Thursday, November 15, 2007
Sometimes it seems like the only people who actually eat at Taix are the musicians. Taix is kind enough to actually give the performing bands drink and meal tickets. I've never even eaten in the restaurant itself, but I've spent a lot of time in the homey wine bar, where I can listen to local bands while I dine. Whenever I cozy up in the warm brick-interior listening to the edgy jazz, I wonder why I don't come here every weekend.
From the street, Taix can give the impression that it is past its prime. Sometimes there is a fine line between a restaurant being an institution and being outdated. From the looks of it, one would expect heavy white sauces, ladles of butter, and bygone delicacies like duck a l'orange and seafood crepes. Nothing could be further from the truth. Taix is more of a countryside French bistro, serving soups, steaks, and even a throwing a few pastas into the mix. Choose from the menu wisely, and you can have one of the best meals in town at the best price in town. The weekend shows in the wine bar have given this place a much-needed shot in the arm and Taix has become happening again.
The Taix family first opened the restaurant in their downtown hotel in 1927 as a family-style chicken joint. It has been in its present location since 1962, and is now in the capable hands of Raymond Taix and his son Michael, who is the third generation of the family working in the restaurant.
I like Taix. I really like this place. It is amost "our place." Besides the nice comfy banquettes, funky wallpaper, and amber on tap, they have an award-winning wine list that includes some pricey vintages. The little wine bar would be so relaxing if the soundman didn't CRANK the music so loud between bands. I asked him once if he could turn it down just a tad. He snapped, "I already did." and walked outside. He came back in five minutes later and turned it up even louder. I have to say, in spite of the volume, the DJ does play some great stuff, obscure blues, a weird Tina Turner cover, and some songs you are going to have to pull out your Nuggets albums to look up. And I do owe him for rescuing my favorite coat one night when I left it on a chair.
I like Taix even more now that I have noticed their weird fake rose garden in the main dining room. It reminds me of the Madonna Inn. In the spring, the flowers change to wisteria and other pastel fakes.
Taix has simple appetizers; their cheese plate is about as basic as it gets. But when you are drinking and watching a good band, it is actually a much better snack than hot wings. I don't quite trust them enough yet to try the escargot. The place is too old-fashioned, and they are a little too inexpensive. The onion soup is rich, hearty and obscene with an overabundance of cheese. My friend Ralphie, who eats there an awful lot, swears by their Salade de Saumon (Poached salmon on mixed greens with marinated cucumbers).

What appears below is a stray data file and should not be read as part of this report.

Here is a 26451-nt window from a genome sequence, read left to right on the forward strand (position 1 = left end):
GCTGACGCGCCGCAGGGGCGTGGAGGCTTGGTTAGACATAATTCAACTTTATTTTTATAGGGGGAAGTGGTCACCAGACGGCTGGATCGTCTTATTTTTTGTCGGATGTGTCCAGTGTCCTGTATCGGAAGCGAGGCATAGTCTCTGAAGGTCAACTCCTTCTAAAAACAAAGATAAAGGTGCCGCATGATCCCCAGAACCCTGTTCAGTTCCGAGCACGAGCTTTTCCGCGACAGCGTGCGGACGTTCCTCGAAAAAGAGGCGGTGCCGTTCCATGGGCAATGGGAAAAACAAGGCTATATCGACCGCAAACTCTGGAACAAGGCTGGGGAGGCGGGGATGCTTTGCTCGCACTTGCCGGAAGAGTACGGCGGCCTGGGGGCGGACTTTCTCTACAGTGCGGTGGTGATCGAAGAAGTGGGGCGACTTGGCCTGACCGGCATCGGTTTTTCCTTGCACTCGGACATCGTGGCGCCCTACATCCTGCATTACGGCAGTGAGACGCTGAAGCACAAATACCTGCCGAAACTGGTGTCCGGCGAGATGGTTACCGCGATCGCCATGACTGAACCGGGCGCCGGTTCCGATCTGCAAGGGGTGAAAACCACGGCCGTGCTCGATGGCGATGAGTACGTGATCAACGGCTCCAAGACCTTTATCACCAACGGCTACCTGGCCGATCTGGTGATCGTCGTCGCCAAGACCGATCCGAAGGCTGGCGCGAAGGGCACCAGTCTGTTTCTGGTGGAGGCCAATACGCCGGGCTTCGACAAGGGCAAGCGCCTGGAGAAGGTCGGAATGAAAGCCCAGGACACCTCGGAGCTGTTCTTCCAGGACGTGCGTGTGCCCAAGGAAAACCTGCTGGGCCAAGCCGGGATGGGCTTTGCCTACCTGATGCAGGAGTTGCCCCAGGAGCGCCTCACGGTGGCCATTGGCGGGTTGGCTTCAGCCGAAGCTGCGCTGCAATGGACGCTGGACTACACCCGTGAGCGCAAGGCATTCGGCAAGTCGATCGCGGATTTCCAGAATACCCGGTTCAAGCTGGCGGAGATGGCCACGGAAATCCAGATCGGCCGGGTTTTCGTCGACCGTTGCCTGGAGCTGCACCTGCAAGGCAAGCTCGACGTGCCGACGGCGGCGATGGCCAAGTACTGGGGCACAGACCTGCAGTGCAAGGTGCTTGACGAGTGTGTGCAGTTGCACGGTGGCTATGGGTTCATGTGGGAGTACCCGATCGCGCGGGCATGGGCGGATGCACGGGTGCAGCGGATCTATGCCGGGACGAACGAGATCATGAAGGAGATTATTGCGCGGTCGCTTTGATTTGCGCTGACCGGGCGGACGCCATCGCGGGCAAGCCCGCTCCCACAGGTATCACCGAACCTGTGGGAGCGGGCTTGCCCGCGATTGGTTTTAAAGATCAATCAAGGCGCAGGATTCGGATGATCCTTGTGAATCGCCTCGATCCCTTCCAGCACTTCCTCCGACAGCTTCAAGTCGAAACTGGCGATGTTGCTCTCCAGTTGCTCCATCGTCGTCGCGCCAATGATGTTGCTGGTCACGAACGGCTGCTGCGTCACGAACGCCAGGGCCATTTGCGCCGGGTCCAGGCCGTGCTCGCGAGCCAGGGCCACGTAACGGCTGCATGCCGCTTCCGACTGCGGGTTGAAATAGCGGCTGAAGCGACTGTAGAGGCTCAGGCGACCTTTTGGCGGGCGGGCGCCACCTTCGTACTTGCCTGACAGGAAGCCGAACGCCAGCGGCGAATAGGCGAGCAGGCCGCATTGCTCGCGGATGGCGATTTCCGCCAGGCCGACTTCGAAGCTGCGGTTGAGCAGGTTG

The petite rack of lamb is excellent, if just a tad gamey. The dauphinoise potatoes that accompany the dish are spectacular. The aged New York steak is tender and meaty, but a bit generous in addition to a soup or appetizer. I usually can't finish it. The braised short ribs are served in a rich reduction and fall right off the bone. In fact, the short ribs may be the best item on their menu. Unfortunately, the bistek is disappointing. On the night I tried it, the charred edges gave off a slight fishiness, as though the steak had been cooked right on the heels of a salmon (Salmon have heels?). I am also not fond of the Maitre d’hôtel butter on the steak, which contains far too much parsley for me.
The Pennettes Monégasque (Penne pasta with tomatoes, garlic, basil and olive oil) and Poitrine de Poulet Frais Grillée Diable (Grilled fresh breast of chicken with mustard, garlic shallots, capers, lemon butter sauce) are both good choices if you are not in the mood for steak. But I have to say, the braised short ribs and New York steak have stolen the show for me every time.
The daily specials pique my interest, but I always end up there on a weekend. So I have yet to try the Rabbit. And they have been roasting chicken for what, eighty years? So it must have been perfected by now. If nothing else, the specials are certainly reasonable:
Monday - Our famouse Taix roast chicken with Bordelaise Sauce - $10.95
Tuesday - Coq au Vin: Traditional French dish of chicken simmered in red wine with mushrooms- $10.95
Wednesday- Braised lamb shank - $14.95
Thursday - Tender roast pork loin - $11.95
Friday - Braised short ribs simmered in Cabernet with carrots $14.95
After the bands start, it can become difficult to find your waitress. They don't want to interrupt the entertainment. So I often end up having to crash the little cashier area in the back of the bar to ask for the check or order another round of drinks.
In spite of the slight irritations of earsplitting mood music and disappearing waitresses, I still love Taix. On a recent night, I was sinking into my chair with my belly full of steak. The Atomic Sherpas started playing, and we finally got another round of beers. The girls all started dancing, and it was a beautiful night. At one point, the Sherpas were playing a very slow, sappy song. I looked around around the table and we all exchanged easy smiles. Everyone had that contented, vaguely stoned look of peace and satiety. I felt so warm, full of good food, listening to good music, and surrounded by friends. It occured to me that this was one of those moments I would remember for a long time.
Live music Thursday, Friday and Saturday nights. Usually post-punk free-form jazz bands.
1911 Sunset Boulevard
Los Angeles, CA 90026
( I guess it is officially called the 321 Lounge, but everyone I know calls it The Wine Bar).